Environmental labelling will only work if it takes a standardised approach
Rebecca Lovelady, senior sustainability and social innovation manager at Danone, explores the growing trend of environmental labelling and what needs to happen to make it work in a transparent manner.
The promise of environmental labelling is in the spotlight again, following the recent publication of a new University of Oxford study which analysed over 57,000 food and drink products in the UK & Ireland.
Research has consistently shown that consumers want to adopt more sustainable diets, and that they want more help and information in identifying sustainable products. This is similar to what we have seen with front-of-pack nutritional labelling, with consumers keen to understand the nutritional content of their food and to compare products on shelves. But while on-pack guidance isn’t new nor are its benefits contested (look at the achievements of nutritional traffic light labelling, for example), exactly how a standardised environmental labelling scheme could work is still up for debate.
The influx of investment and research in environmental labelling in recent years is certainly a welcome move, helping to develop and refine methodologies to ensure labelling can be an impactful intervention. Foundation Earth and IGD have schemes underway in the UK, whilst in France, the government is due to issue an official French methodology by the end of 2023. Such methodology will be the basis to implement a voluntary environmental labelling scheme with a mid-term ambition to have it mandatory at the French level. Several UK and EU retailers have also implemented a test-phase for environmental labels in stores, while the EU is due to issue its harmonised environmental impact methodology by the end of the year.
To drive genuine change, a harmonised approach to environmental labelling is vital. We need environmental labelling with an agreed consensus on science-based criteria and methodology, and a consumer-friendly form of expression, or we risk creating consumer confusion (and disengagement) and wasting time and resources that could be spent building a sustainable food system sooner rather than later.
At Danone, we’re committed to supporting our consumers in their move towards healthier and more sustainable diets, and we know that providing information about the environmental impact of the products they buy will be an integral part of the transition to a more sustainable food system. We are currently exploring environmental labelling schemes in the UK, Belgium, France, and Germany to better understand and support their design, whilst also being part of the discussions at UK and European levels on the core principles for a future harmonised environmental labelling scheme.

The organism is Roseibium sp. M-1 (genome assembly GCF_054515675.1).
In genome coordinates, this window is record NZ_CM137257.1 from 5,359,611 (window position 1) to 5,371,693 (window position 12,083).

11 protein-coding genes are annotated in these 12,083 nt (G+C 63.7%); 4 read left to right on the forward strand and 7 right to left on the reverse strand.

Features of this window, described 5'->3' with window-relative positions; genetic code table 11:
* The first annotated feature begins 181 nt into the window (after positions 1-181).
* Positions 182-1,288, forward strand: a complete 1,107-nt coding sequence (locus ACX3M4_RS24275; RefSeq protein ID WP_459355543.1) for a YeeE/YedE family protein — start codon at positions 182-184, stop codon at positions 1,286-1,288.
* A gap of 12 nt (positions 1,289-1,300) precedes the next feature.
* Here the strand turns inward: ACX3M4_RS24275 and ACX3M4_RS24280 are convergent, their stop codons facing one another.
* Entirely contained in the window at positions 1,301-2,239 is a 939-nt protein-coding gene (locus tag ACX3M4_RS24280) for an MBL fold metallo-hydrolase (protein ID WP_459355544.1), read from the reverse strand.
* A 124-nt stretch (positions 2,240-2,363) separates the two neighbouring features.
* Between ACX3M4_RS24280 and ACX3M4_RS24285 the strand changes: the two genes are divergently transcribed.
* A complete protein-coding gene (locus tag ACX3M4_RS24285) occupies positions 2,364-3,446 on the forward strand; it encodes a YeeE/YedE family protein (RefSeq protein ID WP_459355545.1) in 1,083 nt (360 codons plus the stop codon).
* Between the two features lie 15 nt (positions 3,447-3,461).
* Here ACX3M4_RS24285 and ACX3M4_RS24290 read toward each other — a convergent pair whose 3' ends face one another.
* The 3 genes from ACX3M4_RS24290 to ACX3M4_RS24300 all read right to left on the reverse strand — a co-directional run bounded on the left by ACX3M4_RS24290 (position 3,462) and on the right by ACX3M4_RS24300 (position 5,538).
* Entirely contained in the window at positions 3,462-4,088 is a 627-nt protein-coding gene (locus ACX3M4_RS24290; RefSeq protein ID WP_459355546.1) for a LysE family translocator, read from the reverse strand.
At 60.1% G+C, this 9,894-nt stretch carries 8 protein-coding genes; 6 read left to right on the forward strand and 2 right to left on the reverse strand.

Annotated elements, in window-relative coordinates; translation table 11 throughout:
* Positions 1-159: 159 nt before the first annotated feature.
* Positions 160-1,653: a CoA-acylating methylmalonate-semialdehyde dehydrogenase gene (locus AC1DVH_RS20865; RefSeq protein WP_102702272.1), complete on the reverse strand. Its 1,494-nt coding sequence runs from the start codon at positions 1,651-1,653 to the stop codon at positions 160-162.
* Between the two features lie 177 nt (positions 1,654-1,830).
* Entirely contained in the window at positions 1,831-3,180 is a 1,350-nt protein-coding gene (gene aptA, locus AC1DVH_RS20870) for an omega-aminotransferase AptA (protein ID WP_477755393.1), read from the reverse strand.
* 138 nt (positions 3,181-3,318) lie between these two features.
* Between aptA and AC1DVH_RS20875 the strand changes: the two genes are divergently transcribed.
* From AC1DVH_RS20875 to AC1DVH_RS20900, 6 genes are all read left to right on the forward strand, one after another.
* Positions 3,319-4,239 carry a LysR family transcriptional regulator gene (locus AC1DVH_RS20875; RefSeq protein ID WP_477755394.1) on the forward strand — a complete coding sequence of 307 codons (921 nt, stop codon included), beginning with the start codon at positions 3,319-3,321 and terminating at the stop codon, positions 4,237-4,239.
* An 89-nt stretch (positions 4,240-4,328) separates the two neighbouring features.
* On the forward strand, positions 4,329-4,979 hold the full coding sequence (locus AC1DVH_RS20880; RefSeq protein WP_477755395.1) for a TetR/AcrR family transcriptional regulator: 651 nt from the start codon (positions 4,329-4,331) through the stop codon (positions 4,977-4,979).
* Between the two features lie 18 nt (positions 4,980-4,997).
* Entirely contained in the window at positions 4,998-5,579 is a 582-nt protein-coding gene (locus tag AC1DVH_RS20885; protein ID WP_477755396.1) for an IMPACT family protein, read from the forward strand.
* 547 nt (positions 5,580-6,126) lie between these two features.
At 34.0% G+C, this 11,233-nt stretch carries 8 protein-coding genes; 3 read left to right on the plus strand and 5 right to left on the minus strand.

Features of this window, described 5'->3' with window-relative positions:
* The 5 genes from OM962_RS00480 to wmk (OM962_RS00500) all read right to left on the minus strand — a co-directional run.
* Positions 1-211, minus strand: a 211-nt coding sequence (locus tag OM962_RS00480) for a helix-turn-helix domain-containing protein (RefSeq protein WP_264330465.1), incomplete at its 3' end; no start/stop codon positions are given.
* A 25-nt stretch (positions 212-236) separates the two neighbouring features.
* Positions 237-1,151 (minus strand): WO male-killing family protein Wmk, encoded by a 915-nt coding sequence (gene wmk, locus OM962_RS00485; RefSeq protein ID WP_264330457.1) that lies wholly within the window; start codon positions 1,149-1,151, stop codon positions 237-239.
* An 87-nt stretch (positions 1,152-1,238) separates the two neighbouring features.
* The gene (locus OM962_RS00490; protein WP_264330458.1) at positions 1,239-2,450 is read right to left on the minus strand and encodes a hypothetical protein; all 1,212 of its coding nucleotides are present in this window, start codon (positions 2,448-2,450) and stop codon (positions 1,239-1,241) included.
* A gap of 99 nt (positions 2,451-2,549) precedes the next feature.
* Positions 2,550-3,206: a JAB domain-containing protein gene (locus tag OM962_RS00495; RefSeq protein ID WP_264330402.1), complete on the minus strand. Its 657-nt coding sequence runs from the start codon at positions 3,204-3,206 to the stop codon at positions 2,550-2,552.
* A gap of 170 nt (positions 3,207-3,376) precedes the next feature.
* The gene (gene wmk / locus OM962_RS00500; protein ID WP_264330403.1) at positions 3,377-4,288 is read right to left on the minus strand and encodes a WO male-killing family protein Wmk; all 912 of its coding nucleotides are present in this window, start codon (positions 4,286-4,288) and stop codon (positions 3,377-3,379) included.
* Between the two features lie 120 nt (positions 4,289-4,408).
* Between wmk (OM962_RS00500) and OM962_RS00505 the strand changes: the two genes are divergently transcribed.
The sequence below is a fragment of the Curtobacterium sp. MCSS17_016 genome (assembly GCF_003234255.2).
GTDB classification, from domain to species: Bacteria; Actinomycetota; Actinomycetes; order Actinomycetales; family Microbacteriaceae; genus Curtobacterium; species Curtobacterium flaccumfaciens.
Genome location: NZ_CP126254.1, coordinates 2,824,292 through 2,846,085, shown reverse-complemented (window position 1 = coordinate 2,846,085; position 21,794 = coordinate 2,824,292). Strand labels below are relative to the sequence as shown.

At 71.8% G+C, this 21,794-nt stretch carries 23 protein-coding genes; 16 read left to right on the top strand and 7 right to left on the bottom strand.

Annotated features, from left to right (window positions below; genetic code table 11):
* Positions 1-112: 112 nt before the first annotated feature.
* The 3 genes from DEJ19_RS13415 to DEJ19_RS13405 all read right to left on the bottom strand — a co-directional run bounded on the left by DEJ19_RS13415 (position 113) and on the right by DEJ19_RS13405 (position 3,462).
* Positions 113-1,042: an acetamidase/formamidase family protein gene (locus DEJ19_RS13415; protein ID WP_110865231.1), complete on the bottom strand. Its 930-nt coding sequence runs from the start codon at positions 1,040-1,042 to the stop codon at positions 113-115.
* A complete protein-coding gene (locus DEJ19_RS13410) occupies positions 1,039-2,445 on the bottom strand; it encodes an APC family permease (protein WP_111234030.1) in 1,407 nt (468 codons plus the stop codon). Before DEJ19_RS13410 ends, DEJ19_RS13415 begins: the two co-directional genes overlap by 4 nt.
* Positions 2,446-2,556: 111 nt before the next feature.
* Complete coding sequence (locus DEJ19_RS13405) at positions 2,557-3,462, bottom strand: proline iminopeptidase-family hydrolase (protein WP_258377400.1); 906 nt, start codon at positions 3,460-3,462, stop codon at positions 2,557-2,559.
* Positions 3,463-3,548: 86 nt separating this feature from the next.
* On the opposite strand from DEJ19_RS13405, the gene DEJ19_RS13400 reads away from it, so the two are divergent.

For us, there are a number of important criteria that a harmonised environmental label should meet. Most importantly it needs to be science-based, transparent and consumer friendly. It needs to be holistic, considering a product’s impact right along the supply chain from cradle to grave and taking into account wider environmental indicators beyond carbon emissions. Environmental labelling should also help to foster a dietary shift towards more plant-rich diets, as well as recognising sustainable production practices.
With Deloitte estimating that almost half of consumers find a lack of information to be a barrier to adopting a more sustainable lifestyle, the case for consumer-friendly environmental labelling has never been clearer. Environmental labelling will help food companies to substantiate the environmental impact of their products, reducing greenwashing and offering transparent information to allow consumers to make their own decisions at the point of purchase.
Of course, we mustn’t make the mistake of assuming environmental labelling is purely a consumer-facing intervention. Its biggest impact will come in encouraging manufacturers to improve their product’s environmental impact across the value chain. So, it’s even more important that a successful scheme is harmonised across the UK and the EU, in order to encourage wider supply chain improvements and consistency across the board.
The results of the Oxford study are certainly promising, and with a continued collaborative approach we could well be on our way to a standardised environmental labelling scheme that truly empowers consumers to make more sustainable choices and drives manufacturers to provide those improved choices. Until then, Danone and others must continue innovating and pushing forward on product portfolio renewal, reformulations, reductions in packaging, and improved supply chain practices in order to both encourage positive behavioural change and to meet the growing consumer demand for transparency on environmental sustainability.
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